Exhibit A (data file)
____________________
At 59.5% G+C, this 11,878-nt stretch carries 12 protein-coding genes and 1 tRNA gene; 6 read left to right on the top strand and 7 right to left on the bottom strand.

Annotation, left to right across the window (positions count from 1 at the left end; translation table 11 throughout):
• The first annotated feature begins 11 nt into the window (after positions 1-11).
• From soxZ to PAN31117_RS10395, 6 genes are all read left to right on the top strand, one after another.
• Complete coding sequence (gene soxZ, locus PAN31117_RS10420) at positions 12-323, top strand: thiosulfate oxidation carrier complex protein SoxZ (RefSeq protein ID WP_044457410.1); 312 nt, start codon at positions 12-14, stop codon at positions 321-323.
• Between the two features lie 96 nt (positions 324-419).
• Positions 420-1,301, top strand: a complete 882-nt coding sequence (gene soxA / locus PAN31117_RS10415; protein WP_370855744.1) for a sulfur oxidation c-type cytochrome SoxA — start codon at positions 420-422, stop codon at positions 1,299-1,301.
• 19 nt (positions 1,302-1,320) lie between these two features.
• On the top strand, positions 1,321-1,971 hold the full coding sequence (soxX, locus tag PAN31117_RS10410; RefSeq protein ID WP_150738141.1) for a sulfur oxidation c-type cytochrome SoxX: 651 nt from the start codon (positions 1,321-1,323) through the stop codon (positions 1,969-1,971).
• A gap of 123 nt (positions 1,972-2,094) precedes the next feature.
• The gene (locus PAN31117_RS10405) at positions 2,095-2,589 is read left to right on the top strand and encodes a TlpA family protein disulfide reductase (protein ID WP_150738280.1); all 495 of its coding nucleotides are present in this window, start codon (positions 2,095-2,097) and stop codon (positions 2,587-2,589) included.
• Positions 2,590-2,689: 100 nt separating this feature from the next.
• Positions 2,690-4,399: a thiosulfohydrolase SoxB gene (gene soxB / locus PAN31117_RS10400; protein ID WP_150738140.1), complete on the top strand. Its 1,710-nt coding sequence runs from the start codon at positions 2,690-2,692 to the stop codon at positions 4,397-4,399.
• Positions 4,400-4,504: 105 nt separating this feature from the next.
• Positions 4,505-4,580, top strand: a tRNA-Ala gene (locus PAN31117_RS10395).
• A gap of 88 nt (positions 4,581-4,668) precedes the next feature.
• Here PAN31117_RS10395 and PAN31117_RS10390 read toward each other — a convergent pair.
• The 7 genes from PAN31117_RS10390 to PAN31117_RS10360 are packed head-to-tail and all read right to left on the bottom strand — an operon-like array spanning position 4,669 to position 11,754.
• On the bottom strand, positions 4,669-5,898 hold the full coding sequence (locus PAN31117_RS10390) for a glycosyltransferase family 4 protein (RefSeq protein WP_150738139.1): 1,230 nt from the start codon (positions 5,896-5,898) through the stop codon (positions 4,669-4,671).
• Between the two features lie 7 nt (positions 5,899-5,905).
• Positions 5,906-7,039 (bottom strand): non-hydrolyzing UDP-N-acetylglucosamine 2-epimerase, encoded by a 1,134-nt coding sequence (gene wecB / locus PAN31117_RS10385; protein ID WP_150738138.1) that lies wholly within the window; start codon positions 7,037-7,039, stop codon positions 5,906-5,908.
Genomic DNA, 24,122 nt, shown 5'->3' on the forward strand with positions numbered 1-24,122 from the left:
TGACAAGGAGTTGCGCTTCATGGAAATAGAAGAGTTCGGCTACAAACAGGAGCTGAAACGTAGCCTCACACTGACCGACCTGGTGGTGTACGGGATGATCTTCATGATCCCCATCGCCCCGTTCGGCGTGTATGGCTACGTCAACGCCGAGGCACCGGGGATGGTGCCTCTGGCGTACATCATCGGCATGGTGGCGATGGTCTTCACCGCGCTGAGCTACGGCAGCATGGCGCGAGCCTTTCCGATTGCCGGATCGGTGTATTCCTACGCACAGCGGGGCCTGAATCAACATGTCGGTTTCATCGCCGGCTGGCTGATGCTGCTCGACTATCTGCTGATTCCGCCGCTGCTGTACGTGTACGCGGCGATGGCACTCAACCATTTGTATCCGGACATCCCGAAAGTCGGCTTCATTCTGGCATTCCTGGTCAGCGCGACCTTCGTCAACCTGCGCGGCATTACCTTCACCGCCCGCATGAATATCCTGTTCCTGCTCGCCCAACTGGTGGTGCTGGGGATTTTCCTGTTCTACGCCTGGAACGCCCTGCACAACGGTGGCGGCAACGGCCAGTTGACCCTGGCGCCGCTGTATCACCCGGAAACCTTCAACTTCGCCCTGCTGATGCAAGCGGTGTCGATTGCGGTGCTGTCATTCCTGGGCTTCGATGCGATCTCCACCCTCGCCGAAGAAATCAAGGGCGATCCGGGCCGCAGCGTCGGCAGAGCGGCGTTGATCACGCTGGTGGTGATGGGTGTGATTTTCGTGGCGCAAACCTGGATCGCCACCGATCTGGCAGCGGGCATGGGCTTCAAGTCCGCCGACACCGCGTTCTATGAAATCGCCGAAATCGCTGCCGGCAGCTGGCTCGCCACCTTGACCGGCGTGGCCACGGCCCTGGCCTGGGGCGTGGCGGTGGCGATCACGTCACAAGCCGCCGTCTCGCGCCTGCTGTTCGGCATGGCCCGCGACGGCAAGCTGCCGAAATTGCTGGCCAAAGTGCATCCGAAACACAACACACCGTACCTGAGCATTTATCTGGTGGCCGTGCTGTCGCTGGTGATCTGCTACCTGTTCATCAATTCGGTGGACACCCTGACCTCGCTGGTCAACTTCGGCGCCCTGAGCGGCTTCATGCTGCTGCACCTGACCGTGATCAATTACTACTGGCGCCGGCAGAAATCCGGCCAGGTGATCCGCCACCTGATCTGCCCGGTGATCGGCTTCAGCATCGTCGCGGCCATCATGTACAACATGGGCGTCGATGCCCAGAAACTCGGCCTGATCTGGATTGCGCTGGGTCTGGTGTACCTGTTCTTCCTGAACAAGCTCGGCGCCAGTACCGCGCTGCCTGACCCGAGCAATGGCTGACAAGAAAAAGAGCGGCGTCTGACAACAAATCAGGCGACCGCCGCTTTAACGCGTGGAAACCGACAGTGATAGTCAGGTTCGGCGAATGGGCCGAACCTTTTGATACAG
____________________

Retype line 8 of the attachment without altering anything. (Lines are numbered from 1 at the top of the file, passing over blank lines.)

• 19 nt (positions 1,302-1,320) lie between these two features.